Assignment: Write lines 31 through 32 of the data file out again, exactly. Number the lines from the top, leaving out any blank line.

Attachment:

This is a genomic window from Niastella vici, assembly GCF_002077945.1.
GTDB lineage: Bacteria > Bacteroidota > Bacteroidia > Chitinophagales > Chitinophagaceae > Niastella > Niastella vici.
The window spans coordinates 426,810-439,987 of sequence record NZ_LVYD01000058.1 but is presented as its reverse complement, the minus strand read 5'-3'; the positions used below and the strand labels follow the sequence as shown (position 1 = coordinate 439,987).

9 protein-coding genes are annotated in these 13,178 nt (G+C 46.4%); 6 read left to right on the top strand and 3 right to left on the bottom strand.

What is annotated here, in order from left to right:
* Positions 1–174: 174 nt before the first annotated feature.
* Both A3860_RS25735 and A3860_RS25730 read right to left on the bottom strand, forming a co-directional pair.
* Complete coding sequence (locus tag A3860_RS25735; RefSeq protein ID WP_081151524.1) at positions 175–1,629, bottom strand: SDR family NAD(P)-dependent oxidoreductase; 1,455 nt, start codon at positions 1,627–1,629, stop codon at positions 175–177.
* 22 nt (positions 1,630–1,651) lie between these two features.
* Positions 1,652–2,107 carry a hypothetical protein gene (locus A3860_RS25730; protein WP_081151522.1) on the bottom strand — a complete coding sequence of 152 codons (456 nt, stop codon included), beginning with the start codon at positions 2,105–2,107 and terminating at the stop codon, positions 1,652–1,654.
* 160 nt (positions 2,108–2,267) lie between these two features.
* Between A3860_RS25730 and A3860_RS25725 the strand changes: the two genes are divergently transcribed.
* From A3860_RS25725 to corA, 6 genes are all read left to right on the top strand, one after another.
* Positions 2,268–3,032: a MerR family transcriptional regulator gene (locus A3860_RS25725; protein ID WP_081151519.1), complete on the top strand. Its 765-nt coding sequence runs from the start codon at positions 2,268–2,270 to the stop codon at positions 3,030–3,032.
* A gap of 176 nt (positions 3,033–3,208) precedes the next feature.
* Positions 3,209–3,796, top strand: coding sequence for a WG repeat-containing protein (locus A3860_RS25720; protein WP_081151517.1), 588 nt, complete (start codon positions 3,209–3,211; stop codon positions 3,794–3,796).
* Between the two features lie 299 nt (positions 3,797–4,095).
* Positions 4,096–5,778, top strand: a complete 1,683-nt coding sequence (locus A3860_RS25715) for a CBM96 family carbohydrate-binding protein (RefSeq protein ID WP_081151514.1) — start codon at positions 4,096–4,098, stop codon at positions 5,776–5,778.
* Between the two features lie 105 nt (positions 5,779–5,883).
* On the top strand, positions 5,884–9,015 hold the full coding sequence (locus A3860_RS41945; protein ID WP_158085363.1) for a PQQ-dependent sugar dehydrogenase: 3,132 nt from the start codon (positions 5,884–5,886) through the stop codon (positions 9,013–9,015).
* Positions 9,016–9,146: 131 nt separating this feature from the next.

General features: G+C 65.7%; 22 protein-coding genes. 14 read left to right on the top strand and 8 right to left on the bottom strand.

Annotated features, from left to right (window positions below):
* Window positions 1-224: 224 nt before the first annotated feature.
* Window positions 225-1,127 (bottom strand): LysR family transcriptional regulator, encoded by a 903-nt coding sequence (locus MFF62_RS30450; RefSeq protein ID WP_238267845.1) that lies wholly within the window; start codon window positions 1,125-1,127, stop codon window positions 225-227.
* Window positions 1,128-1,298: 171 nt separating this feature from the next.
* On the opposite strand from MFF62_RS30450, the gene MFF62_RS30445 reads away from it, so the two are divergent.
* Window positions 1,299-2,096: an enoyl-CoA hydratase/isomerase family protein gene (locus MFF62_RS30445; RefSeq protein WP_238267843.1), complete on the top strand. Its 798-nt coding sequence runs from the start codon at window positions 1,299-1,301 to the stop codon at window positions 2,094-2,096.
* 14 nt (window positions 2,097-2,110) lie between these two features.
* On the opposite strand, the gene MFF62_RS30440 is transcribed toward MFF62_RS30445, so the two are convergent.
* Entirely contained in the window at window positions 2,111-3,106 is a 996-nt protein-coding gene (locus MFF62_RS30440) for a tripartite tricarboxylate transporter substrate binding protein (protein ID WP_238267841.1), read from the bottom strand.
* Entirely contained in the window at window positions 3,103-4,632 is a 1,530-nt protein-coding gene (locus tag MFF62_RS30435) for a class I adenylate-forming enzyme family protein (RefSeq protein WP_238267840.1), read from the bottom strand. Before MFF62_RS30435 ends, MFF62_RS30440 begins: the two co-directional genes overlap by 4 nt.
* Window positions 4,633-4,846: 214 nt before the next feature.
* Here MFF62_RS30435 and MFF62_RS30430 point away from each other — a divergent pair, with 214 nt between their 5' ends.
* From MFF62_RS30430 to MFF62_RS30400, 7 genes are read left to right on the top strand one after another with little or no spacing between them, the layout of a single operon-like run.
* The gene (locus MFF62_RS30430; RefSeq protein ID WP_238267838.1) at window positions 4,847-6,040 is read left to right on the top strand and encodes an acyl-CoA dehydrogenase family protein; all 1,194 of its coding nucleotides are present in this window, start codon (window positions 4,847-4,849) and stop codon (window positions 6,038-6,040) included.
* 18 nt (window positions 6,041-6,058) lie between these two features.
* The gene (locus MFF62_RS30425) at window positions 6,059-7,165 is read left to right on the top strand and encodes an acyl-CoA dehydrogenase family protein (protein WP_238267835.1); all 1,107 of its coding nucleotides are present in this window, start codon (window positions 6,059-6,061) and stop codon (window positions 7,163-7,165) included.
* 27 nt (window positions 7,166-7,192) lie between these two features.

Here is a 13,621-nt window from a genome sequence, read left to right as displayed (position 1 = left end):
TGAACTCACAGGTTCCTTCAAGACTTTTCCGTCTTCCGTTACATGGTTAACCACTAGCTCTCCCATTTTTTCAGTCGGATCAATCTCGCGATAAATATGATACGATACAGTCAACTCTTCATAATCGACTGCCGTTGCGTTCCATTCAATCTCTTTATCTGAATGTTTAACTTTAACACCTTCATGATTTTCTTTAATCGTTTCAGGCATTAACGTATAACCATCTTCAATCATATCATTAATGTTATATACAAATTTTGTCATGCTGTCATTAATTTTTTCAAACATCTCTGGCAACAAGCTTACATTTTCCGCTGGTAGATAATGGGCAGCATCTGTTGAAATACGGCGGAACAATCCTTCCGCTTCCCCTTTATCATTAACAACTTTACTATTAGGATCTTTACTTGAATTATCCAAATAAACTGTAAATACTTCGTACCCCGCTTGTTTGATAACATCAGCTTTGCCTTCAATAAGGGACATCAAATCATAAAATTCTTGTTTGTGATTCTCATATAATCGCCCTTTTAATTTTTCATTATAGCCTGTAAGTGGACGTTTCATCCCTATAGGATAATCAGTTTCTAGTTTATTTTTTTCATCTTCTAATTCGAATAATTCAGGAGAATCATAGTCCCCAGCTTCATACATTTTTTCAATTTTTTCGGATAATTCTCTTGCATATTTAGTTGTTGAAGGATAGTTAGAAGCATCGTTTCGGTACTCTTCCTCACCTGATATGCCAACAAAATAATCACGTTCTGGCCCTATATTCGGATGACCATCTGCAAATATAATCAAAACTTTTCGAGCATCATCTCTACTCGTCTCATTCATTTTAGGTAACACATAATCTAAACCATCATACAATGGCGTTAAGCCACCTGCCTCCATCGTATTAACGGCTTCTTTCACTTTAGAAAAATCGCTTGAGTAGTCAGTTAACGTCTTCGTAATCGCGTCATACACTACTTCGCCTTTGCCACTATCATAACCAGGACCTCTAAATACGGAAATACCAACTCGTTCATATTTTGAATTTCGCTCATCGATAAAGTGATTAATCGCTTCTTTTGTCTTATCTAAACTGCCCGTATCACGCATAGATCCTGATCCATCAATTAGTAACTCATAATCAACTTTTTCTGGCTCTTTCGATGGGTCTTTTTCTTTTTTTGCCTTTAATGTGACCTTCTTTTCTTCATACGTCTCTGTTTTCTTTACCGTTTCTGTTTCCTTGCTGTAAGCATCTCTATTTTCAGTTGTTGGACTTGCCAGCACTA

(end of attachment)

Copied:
* Entirely contained in the window at window positions 2,111-3,106 is a 996-nt protein-coding gene (locus MFF62_RS30440) for a tripartite tricarboxylate transporter substrate binding protein (protein ID WP_238267841.1), read from the bottom strand.
* Entirely contained in the window at window positions 3,103-4,632 is a 1,530-nt protein-coding gene (locus tag MFF62_RS30435) for a class I adenylate-forming enzyme family protein (RefSeq protein WP_238267840.1), read from the bottom strand. Before MFF62_RS30435 ends, MFF62_RS30440 begins: the two co-directional genes overlap by 4 nt.